November 26th, 2012
In 1956 Hugh Everett III published his Ph.D. dissertation titled “The Theory of the Universal Wave Function.” In this paper Everett argued for the relative state formulation of quantum theory and a quantum philosophy, which denied wave collapse. (DOWNLOAD HERE)
Initially, this interpretation was highly criticized by the physics community and when Everett visited Niels Bohr in Copenhagen in 1959 Bohr was unimpressed with Everett’s most recent development. In 1957 Everett coined his theory as the Many Worlds Interpretation (MWI) of quantum mechanics. In an attempt to circumvent the problem of defining the mechanism for the state of collapse Everett suggested that all orthogonal relative states are equally valid ontologically. What this means is that all-possible states are true and exist simultaneously.
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August 20th, 2012
The question then is, must teleology ontologically depend on God? If objective teleology can obtain in a possible world in which God does not exist it would have to be true that a sense of meaning, value, and purpose, according to Nielsen, is a necessary truth (it is necessary that teleology is intuitively sensed). These two necessary truths (God exists and teleology obtains) can obtain independent of each other in as long as they are both necessary. The same would be true if God were contingent since teleology is still necessary, thus relinquishing a foundation for teleology because of its independent necessary existence.
For the proposition, “If God does not exist, then teleology obtains” (~Eg ⊃ Ot) the consequent is necessarily true, by supposition, which, according to the standard semantic of counterfactuals, has the same effect as a necessarily false antecedent, namely, that the conditional is trivially true. However, consider the proposition “If an Anselmian God does not exist, then teleological facts obtain” (~Ea ⊃ Ot).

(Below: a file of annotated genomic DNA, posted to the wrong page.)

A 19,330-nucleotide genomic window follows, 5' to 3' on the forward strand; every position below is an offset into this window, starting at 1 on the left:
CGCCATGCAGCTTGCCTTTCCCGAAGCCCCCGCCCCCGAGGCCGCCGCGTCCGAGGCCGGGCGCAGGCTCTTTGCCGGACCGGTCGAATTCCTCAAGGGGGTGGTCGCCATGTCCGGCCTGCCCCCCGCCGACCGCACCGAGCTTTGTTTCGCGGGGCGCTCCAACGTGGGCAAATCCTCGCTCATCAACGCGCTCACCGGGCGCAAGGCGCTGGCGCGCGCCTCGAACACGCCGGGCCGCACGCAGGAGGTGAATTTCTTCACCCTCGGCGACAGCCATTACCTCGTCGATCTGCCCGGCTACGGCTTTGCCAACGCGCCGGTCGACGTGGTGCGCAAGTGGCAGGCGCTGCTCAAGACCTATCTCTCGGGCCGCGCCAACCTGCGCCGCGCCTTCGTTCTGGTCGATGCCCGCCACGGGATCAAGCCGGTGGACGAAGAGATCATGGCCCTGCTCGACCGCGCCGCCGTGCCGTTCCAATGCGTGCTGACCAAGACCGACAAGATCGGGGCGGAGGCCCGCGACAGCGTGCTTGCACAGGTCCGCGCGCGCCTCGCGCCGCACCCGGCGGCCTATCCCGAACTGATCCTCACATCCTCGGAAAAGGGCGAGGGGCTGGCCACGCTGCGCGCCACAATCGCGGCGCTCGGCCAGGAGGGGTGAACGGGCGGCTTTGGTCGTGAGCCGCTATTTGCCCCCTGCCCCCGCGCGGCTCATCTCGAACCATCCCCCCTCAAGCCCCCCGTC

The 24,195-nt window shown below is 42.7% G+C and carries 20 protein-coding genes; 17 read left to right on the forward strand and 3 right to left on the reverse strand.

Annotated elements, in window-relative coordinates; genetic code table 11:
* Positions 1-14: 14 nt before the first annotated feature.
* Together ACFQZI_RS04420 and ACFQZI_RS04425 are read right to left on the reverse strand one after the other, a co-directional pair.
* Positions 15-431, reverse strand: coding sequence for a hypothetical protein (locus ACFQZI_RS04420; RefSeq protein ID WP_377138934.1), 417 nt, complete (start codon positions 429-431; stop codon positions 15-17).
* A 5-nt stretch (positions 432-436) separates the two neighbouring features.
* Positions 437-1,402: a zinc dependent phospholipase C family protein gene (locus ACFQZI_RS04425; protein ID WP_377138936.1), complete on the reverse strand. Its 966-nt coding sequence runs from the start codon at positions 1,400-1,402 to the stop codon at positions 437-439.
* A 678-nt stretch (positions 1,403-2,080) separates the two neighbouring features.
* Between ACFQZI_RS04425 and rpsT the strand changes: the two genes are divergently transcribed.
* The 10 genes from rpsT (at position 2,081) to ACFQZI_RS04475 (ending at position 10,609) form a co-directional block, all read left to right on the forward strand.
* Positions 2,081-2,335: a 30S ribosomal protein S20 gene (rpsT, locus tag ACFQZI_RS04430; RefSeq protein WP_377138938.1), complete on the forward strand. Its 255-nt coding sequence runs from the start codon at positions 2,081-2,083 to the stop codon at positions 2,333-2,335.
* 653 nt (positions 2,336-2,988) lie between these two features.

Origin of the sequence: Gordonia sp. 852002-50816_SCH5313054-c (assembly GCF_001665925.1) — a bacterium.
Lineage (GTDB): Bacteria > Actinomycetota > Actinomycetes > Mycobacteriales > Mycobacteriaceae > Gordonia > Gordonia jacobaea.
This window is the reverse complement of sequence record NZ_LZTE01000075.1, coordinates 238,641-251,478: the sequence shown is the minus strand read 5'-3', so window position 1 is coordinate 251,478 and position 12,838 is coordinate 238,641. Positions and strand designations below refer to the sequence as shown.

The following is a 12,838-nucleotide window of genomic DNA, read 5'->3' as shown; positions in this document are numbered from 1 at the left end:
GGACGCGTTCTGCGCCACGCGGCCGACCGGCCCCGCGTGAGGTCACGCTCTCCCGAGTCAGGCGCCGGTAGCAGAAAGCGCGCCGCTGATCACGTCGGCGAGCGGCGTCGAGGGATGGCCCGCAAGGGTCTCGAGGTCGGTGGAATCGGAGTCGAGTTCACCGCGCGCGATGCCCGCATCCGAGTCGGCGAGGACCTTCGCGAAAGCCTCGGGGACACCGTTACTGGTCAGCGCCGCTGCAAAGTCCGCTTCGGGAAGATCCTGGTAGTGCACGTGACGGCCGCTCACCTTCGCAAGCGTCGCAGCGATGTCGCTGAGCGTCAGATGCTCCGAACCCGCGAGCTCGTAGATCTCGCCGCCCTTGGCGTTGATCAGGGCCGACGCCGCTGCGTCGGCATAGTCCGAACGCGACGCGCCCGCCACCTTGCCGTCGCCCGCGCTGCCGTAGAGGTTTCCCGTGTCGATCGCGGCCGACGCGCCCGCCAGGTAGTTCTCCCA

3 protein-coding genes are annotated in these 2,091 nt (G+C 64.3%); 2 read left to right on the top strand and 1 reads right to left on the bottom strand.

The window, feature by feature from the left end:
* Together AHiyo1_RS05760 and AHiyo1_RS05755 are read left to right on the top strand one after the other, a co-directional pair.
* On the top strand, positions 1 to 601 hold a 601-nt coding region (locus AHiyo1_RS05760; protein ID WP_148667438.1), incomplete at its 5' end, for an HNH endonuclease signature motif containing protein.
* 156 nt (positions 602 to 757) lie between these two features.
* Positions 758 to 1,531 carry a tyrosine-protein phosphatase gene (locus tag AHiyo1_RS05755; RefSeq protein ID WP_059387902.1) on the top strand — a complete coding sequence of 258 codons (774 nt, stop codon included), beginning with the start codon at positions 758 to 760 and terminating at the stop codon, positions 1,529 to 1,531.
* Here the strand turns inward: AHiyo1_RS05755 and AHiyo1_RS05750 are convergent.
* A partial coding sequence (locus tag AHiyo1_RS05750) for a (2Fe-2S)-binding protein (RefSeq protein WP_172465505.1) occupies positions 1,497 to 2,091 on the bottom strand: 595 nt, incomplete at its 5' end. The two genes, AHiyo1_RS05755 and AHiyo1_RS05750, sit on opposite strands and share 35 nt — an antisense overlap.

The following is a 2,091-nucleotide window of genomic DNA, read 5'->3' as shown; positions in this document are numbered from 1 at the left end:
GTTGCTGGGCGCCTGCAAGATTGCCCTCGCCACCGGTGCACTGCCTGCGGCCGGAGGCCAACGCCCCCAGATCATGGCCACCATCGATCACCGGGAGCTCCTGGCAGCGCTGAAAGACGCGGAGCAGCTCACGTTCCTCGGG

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August 7th, 2012
The ethical realist objector [to DCT] claims that it is possible for God to command rape in some possible world, or in an impossible world close to the actual world, making it obligatory for all moral agents, whereas rape is still morally bad in that same world, thus, making DCT arbitrary and is defeated.
The nonstandard semantics objection to the arbitrariness of DCT suggests that there is an impossible world, however close to the actual world, in which God commands rape or the torture of innocent children. Approaching the objection from an explanandum-driven consideration, would a contingent command be an adequate objection?
Consider the following contingencies of a command:
(CONTCOM) ∀ϕ[(◊~Cgϕ) ∙ (◊Cgϕ)]
(CONTCOMʹ) ∀ϕ[(◊~Cg~ϕ) ∙ (◊Cg~ϕ)]
The objector to divine command theory assumes that ϕ can be any command and could thus look like:
(CONTCOM″) ∀ϕ[(◊~Cgϕ ∙ ◊~Cg~ϕ) ∙ (◊Cgϕ ∙ ◊Cg~ϕ)]
(CONTCOM‴) ∀ρ[(◊~Cgρ ∙ ◊~Cg~ρ) ∙ (◊Cgρ ∙ ◊Cg~ρ)]
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